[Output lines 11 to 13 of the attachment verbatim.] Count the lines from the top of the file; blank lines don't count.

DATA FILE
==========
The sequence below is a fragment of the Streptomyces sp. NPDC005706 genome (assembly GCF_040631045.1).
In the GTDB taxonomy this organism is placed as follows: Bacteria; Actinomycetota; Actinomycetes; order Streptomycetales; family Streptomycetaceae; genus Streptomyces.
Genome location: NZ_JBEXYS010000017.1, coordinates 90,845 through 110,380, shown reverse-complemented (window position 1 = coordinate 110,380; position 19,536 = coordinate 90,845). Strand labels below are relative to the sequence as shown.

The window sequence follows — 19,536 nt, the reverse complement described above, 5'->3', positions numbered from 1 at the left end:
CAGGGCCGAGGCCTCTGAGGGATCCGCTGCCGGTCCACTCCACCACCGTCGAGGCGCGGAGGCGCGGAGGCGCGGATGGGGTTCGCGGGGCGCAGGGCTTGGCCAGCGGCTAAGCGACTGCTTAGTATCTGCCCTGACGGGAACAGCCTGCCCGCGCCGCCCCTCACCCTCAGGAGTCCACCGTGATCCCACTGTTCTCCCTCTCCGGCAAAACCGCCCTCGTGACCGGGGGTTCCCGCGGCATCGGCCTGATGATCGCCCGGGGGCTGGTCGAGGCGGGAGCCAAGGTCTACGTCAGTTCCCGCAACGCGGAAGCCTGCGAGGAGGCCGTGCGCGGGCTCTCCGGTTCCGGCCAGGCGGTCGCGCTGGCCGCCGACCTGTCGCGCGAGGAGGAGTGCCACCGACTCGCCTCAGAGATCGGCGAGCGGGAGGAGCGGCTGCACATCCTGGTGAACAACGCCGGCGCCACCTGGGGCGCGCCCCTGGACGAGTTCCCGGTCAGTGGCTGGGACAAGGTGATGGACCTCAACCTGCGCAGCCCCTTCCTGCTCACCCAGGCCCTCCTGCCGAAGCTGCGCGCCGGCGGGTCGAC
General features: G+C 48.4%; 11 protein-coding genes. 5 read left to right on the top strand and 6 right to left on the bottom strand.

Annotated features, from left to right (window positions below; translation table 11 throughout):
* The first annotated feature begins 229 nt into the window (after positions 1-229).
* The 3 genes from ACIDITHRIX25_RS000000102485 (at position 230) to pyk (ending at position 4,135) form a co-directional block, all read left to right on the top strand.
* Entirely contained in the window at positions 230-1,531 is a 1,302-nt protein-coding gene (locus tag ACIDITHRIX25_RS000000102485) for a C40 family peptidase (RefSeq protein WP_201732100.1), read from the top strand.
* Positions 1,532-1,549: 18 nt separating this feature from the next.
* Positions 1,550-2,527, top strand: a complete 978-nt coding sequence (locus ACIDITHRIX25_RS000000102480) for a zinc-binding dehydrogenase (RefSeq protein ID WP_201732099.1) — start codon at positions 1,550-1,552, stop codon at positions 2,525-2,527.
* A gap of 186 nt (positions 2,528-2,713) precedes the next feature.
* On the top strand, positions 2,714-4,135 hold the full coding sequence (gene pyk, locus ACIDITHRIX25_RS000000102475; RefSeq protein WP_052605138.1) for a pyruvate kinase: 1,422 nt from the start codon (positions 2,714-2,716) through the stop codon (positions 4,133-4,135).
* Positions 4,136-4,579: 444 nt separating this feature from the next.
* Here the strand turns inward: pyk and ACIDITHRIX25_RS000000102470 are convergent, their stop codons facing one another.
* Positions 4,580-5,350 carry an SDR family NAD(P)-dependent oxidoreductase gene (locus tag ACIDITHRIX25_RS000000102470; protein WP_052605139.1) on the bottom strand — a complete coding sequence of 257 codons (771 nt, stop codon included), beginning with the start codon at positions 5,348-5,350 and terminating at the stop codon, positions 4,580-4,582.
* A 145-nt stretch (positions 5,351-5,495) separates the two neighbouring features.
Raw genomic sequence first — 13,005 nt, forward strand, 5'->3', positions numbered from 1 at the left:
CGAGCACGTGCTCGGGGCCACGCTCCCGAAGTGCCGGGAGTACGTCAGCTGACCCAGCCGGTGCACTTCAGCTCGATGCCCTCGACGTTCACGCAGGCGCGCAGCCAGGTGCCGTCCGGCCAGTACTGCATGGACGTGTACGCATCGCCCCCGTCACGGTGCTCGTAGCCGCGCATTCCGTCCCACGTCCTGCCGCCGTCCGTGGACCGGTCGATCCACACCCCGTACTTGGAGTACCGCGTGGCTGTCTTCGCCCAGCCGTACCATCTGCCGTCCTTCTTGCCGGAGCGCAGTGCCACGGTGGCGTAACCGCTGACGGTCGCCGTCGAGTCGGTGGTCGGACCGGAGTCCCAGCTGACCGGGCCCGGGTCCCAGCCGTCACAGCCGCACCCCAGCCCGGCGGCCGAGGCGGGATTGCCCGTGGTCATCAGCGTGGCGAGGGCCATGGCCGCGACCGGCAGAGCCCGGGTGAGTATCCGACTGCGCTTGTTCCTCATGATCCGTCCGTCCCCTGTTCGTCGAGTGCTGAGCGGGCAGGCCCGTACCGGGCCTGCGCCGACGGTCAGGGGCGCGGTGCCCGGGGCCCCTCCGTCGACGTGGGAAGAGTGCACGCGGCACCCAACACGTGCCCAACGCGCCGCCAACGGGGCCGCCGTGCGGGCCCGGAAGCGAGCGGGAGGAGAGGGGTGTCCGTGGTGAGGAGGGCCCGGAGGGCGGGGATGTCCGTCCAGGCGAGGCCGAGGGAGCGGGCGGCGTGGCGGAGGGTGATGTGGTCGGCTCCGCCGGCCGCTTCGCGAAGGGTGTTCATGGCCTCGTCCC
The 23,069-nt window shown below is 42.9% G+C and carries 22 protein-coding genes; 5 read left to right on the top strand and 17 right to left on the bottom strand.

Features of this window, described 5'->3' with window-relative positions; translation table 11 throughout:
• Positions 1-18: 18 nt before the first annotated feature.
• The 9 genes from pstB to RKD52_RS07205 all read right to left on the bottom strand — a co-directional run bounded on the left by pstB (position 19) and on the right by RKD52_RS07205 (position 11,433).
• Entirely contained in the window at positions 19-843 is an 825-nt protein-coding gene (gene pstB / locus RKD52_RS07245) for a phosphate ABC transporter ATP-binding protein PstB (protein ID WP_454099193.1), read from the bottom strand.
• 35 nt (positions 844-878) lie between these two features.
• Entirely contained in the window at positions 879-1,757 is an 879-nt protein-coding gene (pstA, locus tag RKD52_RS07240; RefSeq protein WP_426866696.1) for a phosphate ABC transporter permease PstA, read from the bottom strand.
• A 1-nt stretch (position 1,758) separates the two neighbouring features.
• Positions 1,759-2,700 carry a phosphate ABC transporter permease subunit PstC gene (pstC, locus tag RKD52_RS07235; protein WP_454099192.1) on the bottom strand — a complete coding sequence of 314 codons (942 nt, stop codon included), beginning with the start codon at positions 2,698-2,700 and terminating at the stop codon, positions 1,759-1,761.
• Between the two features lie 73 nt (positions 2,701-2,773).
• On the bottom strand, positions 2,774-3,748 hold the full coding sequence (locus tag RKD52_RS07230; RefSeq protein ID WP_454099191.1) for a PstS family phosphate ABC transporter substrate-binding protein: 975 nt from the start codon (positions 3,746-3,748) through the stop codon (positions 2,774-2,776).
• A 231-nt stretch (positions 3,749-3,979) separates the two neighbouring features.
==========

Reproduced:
* Positions 1,532-1,549: 18 nt separating this feature from the next.
* Positions 1,550-2,527, top strand: a complete 978-nt coding sequence (locus ACIDITHRIX25_RS000000102480) for a zinc-binding dehydrogenase (RefSeq protein ID WP_201732099.1) — start codon at positions 1,550-1,552, stop codon at positions 2,525-2,527.
* A gap of 186 nt (positions 2,528-2,713) precedes the next feature.